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Former Member

Designing NWDI Tracks

We are just getting started with NWDI, and are considering how to design our tracks. The majority of our custom development will be in Web Dynpro for Java. My question is on how many tracks to create over the lifecycle of a piece of software.

For example, let’s say that you have developed a Web Dynpro for Java application, and expect its total useful life to be 3 years, with a major release of changes every year, and bug fixes occurring frequently throughout its lifecycle.

Would you create tracks such as follows?

<u>Year 1:</u>

Development Track 1

Maintenance Track 1 (repair track connection to Development Track 1)

<u>Year 2:</u>

Development Track 2 (track connection from Development Track 1)

Maintenance Track 2 (repair track connection to Development Track 2)

<u>Year 3:</u>

Development Track 3 (track connection from Development Track 2)

Maintenance Track 3 (repair track connection to Development Track 3)

This (I think) would create a version of the delivered code for each major release in the Development Tracks, and allow for parallel development for bug fixes in the Maintenance Tracks….but I’m not sure if this is overkill.

Ideally what we want is an easy way to go back to a previous version of a piece of software if we have to, without having to dig through the DTR and revert changes at the file level.

Does anyone have a way to do this?

Thanks in advance,


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    Former Member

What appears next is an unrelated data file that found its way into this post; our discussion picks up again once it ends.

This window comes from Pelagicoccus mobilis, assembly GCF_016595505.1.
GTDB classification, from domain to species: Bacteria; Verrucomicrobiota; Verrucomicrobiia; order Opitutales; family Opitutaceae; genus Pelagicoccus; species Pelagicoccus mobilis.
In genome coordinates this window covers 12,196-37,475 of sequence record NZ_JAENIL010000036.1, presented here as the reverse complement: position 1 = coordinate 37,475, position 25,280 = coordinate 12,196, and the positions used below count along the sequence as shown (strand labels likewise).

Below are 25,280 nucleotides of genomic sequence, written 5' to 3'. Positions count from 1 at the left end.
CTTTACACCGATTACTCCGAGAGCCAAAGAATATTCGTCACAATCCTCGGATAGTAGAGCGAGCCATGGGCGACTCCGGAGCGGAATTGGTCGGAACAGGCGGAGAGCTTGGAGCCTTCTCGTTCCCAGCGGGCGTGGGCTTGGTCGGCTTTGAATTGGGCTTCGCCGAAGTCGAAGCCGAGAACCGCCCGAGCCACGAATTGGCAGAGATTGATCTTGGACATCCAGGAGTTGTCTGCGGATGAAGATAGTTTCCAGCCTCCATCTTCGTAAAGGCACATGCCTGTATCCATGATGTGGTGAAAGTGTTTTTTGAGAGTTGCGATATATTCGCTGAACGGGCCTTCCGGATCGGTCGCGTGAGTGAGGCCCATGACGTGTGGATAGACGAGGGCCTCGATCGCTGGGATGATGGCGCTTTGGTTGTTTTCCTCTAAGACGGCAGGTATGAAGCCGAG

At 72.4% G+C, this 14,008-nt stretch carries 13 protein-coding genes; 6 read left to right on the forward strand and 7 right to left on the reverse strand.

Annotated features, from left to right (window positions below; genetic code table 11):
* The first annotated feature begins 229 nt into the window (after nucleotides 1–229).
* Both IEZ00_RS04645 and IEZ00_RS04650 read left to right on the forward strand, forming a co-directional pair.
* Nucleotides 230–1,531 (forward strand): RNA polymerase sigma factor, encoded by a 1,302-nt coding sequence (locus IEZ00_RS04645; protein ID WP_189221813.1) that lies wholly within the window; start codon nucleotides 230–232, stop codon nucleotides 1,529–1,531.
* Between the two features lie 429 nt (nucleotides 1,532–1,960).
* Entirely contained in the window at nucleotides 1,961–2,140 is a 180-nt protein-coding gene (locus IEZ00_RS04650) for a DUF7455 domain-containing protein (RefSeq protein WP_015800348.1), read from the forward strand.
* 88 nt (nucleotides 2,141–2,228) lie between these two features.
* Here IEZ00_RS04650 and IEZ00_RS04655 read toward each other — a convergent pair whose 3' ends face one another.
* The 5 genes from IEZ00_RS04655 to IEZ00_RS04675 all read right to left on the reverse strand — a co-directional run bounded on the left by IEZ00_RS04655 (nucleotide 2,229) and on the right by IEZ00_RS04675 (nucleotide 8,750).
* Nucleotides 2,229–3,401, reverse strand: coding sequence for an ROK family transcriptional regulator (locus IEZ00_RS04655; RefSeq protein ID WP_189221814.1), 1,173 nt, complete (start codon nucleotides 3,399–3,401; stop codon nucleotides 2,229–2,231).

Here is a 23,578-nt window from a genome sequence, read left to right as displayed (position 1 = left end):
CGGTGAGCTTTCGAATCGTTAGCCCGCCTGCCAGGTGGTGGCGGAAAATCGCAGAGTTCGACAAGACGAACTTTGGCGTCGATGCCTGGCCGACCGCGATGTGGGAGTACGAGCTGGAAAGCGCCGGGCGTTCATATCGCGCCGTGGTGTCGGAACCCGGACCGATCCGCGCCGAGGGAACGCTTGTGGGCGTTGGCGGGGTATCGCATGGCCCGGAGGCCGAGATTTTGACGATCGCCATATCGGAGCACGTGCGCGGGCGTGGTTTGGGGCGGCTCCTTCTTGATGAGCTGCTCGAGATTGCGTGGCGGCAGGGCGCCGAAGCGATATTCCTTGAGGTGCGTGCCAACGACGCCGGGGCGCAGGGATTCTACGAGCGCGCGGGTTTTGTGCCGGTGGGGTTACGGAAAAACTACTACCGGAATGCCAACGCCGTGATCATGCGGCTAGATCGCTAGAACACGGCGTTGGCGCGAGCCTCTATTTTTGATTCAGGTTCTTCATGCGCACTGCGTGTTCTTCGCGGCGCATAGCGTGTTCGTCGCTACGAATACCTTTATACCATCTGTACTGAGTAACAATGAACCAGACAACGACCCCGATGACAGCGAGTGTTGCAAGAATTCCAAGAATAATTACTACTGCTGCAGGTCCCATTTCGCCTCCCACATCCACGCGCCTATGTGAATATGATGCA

Oct 10, 2007 at 03:20 PM

    Chris. Oh man, I feel your pain! This brings back memories of when we started with Netweaver and NWDI.

    We had sooo many conversations with various SAP consultants and even spoke to the NWDI development team in Germany.

    One of the big issues we had was "how do we go back to a previous version of the system?" Amazingly, SAP never really seemed to grasp the importance of that. My impression was that they felt that you never go back. If you have a problem you fix it and go forward.a

    After much, much discussion we finally decided to try the one track per business unit and a separate track for each version. This was reviewed by SAP and they thought it was OK but it quickly got out of hand. As you can imagine, the number of tracks was unmanageable and caused all kinds of problems for our Basis team and our common code developers.

    Our next approach was to put all the Software Components in one track and have one development and one maintenance track with a repair connection between the two.

    At first, the repair connection concept seemed ideal. However, we soon realized that we didn't like the lack of control we had in the development track. Some of the details are fuzzy to me now because this happened awhile ago but I do remember that changes from the maintenance track would just be incorporated into the development track without any kind of warning to the developer.

    For example, we were worried about a situation where development had been ongoing for quite some time in the developjment track. Then a production bug would be discovered and fixed in maintenance track. This would cause the repair connection to update development track's code. However, the fix wasn't necessarily how we wanted to proceed longterm in the development track.

    What we had hoped for was that we would get some kind of prompt that there were changes available from repair connection and then have the ability to accept or reject them one at a time.

    So we ended up removing the repair connection. The downside of this is that we have to manually make the same change(s) to the development track when a production bug is fixed in the maintenance track. This use case is not frequent and we were willing to live with it so that we would have more control of our code.

    Sorry for the book. Hope this helps.


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    • Former Member Former Member


      Take a look at this document for setting up different roles for the">CMS>.

      Maybe you can get a lead developer to be assigned a role of Transport Manager to occasionally manage the activities between tracks?